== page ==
The capital letters. Social media is a casual scene. There’s no need for title-like capitalizations and formalities. Users are there to chill and browse neat visuals and ideas. Ya know, in their pajamas probably.

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WHAT I DIG:
Adventure seekers will resonate with this. And they learn some background information on Quiksilver—quality products since 1969.

WHAT I’D CHANGE:
It’s a mouthful. I’d shorten it to “Here to inspire new adventures. Supplying boardriders since ’69.” It’s a great practice in social media to get your point across in as few of words as possible.

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WHAT I DIG:
They took a main Instagram feature, filters, and used the word in context with their brand. A Game of Thrones player will easily relate.

WHAT I’D CHANGE:
I usually think that stating that you are the official version of yourself is unneeded. Although in the more extreme cases it can be helpful for users searching for the real you. Only use it if you truly feel you need to. Otherwise, use this space as a place to give users something more valuable. Also, stating in your Instagram bio that this is your Instagram profile is wasted space and a given.

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WHAT I DIG:
This is a bold statement that invites users to associate past hardships with a sense of community and acceptance. It’s a great way to build context.

WHAT I’D CHANGE:
I’d end the phrase with one period instead of three. I think it would be read with a more confident tone.

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WHAT I DIG:
Giving users a reason to Instagram your product is a huge win, especially if you exchange value with them by liking, commenting on or featuring their photo with your product. ‘Thank you’ goes a long way in social media.

WHAT I’D CHANGE:
Again, I’d shorten this. “Fueling athletes since ’65. Show us how you #WinFromWithin.” Hashtagging a photo with a brand name or phrase is far from a new concept in the world of social media. I’m confident that users would know what to do with this shortened version and be more likely to read it.

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WHAT I DIG:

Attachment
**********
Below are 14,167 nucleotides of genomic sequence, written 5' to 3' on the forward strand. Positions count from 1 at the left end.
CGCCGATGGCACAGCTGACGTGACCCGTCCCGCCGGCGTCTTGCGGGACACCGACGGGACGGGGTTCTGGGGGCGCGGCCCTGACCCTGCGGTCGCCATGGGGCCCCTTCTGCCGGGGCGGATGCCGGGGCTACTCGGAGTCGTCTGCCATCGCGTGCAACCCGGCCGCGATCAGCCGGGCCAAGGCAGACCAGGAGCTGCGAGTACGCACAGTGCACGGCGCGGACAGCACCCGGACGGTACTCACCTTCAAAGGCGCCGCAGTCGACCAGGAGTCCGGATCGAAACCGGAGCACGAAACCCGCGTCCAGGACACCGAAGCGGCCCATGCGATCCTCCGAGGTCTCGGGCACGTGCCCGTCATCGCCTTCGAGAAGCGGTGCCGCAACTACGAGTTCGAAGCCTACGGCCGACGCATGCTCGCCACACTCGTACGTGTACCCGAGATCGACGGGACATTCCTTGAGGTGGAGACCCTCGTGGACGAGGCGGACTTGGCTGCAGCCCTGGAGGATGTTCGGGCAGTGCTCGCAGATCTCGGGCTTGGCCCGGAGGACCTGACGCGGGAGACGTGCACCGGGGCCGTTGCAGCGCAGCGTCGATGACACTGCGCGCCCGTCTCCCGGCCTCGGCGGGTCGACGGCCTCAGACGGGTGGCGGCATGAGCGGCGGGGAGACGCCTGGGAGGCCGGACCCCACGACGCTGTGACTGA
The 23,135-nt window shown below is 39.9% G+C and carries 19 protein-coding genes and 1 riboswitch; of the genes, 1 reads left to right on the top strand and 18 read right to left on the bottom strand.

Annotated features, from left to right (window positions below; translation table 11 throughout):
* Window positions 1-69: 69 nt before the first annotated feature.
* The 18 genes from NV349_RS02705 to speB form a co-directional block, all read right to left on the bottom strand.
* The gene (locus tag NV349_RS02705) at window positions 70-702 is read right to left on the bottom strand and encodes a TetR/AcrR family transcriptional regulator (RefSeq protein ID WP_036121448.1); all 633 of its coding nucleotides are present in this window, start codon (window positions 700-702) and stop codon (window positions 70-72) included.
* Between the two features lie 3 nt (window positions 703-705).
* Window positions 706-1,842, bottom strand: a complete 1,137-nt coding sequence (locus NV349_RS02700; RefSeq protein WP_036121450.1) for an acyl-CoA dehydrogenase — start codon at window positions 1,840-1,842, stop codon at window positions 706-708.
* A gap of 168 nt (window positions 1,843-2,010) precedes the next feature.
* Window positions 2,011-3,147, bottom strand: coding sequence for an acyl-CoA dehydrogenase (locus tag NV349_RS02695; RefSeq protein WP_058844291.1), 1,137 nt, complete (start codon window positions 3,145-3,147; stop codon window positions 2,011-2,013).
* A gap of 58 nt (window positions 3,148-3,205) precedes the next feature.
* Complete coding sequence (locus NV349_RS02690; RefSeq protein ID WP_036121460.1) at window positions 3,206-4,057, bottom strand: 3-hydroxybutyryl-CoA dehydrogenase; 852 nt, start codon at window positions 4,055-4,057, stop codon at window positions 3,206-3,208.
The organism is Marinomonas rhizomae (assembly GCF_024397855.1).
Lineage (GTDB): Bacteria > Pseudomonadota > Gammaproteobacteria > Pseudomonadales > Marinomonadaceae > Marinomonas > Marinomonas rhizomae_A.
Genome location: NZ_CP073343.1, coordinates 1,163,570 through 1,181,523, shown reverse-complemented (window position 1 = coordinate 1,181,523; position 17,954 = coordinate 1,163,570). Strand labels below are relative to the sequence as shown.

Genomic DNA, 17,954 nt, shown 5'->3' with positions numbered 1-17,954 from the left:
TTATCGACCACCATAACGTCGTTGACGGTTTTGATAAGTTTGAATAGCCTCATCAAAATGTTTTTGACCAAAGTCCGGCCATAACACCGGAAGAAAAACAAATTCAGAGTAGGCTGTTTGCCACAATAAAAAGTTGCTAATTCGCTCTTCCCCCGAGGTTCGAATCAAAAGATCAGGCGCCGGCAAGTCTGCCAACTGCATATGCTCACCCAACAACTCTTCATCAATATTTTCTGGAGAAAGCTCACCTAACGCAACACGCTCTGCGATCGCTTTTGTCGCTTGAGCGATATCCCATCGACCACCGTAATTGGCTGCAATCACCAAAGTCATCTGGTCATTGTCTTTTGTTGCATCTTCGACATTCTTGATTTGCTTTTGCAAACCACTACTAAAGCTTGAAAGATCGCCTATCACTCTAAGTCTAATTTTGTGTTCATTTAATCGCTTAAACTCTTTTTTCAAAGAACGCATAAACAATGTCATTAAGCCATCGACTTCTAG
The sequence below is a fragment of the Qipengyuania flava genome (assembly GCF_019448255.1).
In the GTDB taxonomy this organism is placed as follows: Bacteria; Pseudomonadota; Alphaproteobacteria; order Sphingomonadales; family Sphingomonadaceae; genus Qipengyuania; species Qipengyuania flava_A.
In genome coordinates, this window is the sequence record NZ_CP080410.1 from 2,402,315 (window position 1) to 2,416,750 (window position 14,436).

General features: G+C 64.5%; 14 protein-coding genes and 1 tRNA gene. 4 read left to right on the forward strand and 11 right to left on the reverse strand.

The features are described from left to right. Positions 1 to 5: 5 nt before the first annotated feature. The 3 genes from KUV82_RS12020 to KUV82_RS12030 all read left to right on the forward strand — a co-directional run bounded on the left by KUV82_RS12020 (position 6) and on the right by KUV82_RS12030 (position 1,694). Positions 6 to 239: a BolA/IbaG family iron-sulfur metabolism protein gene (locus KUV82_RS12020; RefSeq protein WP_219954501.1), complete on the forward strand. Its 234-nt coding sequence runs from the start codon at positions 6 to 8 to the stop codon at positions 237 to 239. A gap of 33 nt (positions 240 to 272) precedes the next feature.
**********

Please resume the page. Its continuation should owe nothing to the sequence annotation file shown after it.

Personality. Here’s a tip for when you’re typing messages on social media: stop overthinking and type what you’d say as if you were standing there in person. It’s okay to type things like “whoooaahh, cray.” if it’s something you’d say in real life. Social media is real life. Too often brands type things that sound like they were spit out of a newspaper headline machine from 1950.

WHAT I’D CHANGE:
Nothing. I’m #MADDABOUTIT.

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WHAT I DIG:
Nothing, I’m mad about it.

WHAT I’D CHANGE:
If you’re unfamiliar with Qdoba’s stellar queso burritos, you’d have no context with this brand upon viewing their bio. They’ve simply stated the obvious.

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WHAT I DIG:
I don’t know any women who don’t want to live free and through at least one of following: fashion, art, music or travel. Do you? Context.

WHAT I’D CHANGE:
A beautiful bio to read, if you get past the first sentence. Something that brands can do is type ‘Official’ right in their name. The name ‘freepeople’ shown above the bio could become “Official Free People” and the bio could stand alone as only the second sentence.

Your Settings

There are a couple settings that can help you better manage your Instagram content and presence on other social networks.

Share Settings
If you have other social accounts such as Facebook or Twitter, a great practice is to connect these accounts to your Instagram profile. Then, when you create an Instagram photo, you’ll have the option to automatically share it to your connected social networks with a direct link back to your Instagram. Doing this some of the time is a great way to cross-pollinate your social networks with your content and build awareness for your Instagram community.

Save Original Photos
Turning on this setting allows your phone to save copies of your Instagram photos in your phone’s photo album. This can be a timesaver when you’re trying to use your Instagram content in other media without automatically posting it from your Instagram account.

Are you ready to optimize your presence? Hit me up with any questions below!